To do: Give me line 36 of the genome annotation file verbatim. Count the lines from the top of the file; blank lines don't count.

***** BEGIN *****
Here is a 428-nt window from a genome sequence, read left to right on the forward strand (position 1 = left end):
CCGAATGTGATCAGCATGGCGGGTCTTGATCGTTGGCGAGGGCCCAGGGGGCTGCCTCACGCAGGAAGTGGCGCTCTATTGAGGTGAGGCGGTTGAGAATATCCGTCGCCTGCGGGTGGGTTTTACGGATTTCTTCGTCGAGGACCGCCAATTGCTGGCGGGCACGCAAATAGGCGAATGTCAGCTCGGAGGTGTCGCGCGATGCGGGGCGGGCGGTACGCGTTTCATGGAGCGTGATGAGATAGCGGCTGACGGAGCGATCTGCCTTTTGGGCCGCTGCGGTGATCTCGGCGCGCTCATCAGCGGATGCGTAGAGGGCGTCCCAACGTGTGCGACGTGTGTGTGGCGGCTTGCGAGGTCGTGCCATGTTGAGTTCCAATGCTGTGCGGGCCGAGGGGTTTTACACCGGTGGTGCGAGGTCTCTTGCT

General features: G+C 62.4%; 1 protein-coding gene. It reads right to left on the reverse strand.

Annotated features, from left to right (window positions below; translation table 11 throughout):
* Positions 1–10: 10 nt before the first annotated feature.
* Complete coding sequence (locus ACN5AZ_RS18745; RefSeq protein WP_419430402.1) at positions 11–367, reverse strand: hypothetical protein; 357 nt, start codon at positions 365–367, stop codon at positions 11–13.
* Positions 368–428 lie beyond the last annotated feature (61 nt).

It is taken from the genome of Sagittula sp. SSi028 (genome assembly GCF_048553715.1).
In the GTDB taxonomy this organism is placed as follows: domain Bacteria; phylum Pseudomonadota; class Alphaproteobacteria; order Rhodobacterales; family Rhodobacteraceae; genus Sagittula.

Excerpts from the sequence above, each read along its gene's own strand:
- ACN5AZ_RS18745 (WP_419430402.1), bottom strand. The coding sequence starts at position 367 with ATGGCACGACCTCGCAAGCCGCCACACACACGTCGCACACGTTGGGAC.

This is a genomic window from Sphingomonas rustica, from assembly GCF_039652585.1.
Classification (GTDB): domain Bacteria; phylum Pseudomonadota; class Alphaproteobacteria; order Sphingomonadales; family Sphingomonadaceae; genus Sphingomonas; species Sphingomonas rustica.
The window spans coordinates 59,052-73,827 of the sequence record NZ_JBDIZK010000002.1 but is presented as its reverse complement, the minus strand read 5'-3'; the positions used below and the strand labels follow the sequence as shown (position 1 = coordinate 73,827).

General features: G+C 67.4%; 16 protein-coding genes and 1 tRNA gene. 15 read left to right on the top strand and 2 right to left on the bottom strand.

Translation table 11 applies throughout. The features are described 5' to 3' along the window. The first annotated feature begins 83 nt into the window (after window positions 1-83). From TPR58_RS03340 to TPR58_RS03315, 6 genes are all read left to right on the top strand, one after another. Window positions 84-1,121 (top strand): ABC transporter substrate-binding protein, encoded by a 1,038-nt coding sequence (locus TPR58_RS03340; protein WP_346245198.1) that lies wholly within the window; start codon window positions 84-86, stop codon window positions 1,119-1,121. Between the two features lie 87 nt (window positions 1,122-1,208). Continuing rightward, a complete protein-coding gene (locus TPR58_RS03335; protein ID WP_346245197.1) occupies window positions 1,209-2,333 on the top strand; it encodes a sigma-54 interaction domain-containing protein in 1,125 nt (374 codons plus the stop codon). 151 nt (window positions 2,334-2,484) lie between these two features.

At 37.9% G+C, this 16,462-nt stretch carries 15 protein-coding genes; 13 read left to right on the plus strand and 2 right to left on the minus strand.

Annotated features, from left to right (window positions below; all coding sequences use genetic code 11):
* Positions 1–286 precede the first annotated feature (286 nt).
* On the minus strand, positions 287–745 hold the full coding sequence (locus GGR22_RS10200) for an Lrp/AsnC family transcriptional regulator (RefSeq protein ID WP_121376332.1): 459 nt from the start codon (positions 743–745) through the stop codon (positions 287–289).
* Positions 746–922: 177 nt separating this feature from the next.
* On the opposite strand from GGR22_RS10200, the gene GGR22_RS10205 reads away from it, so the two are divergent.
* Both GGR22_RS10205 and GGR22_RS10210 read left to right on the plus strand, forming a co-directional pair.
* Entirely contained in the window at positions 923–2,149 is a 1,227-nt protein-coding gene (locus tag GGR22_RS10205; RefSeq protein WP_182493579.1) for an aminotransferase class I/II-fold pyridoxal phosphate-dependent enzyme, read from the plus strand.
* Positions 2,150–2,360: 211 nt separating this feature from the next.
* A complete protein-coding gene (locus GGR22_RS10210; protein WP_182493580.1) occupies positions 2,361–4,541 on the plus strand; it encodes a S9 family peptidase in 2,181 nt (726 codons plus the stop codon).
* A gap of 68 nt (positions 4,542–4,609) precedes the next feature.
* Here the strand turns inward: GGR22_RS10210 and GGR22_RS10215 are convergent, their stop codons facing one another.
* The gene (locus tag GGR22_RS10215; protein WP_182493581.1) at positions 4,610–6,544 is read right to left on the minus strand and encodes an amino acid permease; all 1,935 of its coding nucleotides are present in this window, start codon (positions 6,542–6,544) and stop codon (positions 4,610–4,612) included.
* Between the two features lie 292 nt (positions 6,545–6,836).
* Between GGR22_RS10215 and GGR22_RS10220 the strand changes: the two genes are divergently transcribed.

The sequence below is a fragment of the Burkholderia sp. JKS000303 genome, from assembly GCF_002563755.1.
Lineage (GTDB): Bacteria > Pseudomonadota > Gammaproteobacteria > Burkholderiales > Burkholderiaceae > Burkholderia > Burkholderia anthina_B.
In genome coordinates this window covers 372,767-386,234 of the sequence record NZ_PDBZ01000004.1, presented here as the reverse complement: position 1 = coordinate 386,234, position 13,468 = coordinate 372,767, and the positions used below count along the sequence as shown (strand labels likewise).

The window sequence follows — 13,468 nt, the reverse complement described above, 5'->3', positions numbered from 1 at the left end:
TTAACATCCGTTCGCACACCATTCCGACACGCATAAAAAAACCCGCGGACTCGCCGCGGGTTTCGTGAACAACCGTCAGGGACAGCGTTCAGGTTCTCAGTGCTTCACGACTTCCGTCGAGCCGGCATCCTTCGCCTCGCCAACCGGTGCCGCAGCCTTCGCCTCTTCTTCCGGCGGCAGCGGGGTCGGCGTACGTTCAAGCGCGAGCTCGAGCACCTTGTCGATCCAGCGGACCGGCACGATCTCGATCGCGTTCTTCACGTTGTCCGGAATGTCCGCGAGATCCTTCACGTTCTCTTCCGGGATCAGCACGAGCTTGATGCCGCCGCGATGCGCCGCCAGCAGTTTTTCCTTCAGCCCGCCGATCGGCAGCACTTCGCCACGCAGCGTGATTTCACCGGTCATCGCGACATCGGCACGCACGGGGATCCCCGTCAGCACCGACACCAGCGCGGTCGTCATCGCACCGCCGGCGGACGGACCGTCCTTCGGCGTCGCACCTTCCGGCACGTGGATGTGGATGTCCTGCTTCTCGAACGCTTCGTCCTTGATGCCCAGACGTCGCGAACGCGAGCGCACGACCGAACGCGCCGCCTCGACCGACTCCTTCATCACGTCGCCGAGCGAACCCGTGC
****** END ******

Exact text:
TTAACATCCGTTCGCACACCATTCCGACACGCATAAAAAAACCCGCGGACTCGCCGCGGGTTTCGTGAACAACCGTCAGGGACAGCGTTCAGGTTCTCAGTGCTTCACGACTTCCGTCGAGCCGGCATCCTTCGCCTCGCCAACCGGTGCCGCAGCCTTCGCCTCTTCTTCCGGCGGCAGCGGGGTCGGCGTACGTTCAAGCGCGAGCTCGAGCACCTTGTCGATCCAGCGGACCGGCACGATCTCGATCGCGTTCTTCACGTTGTCCGGAATGTCCGCGAGATCCTTCACGTTCTCTTCCGGGATCAGCACGAGCTTGATGCCGCCGCGATGCGCCGCCAGCAGTTTTTCCTTCAGCCCGCCGATCGGCAGCACTTCGCCACGCAGCGTGATTTCACCGGTCATCGCGACATCGGCACGCACGGGGATCCCCGTCAGCACCGACACCAGCGCGGTCGTCATCGCACCGCCGGCGGACGGACCGTCCTTCGGCGTCGCACCTTCCGGCACGTGGATGTGGATGTCCTGCTTCTCGAACGCTTCGTCCTTGATGCCCAGACGTCGCGAACGCGAGCGCACGACCGAACGCGCCGCCTCGACCGACTCCTTCATCACGTCGCCGAGCGAACCCGTGC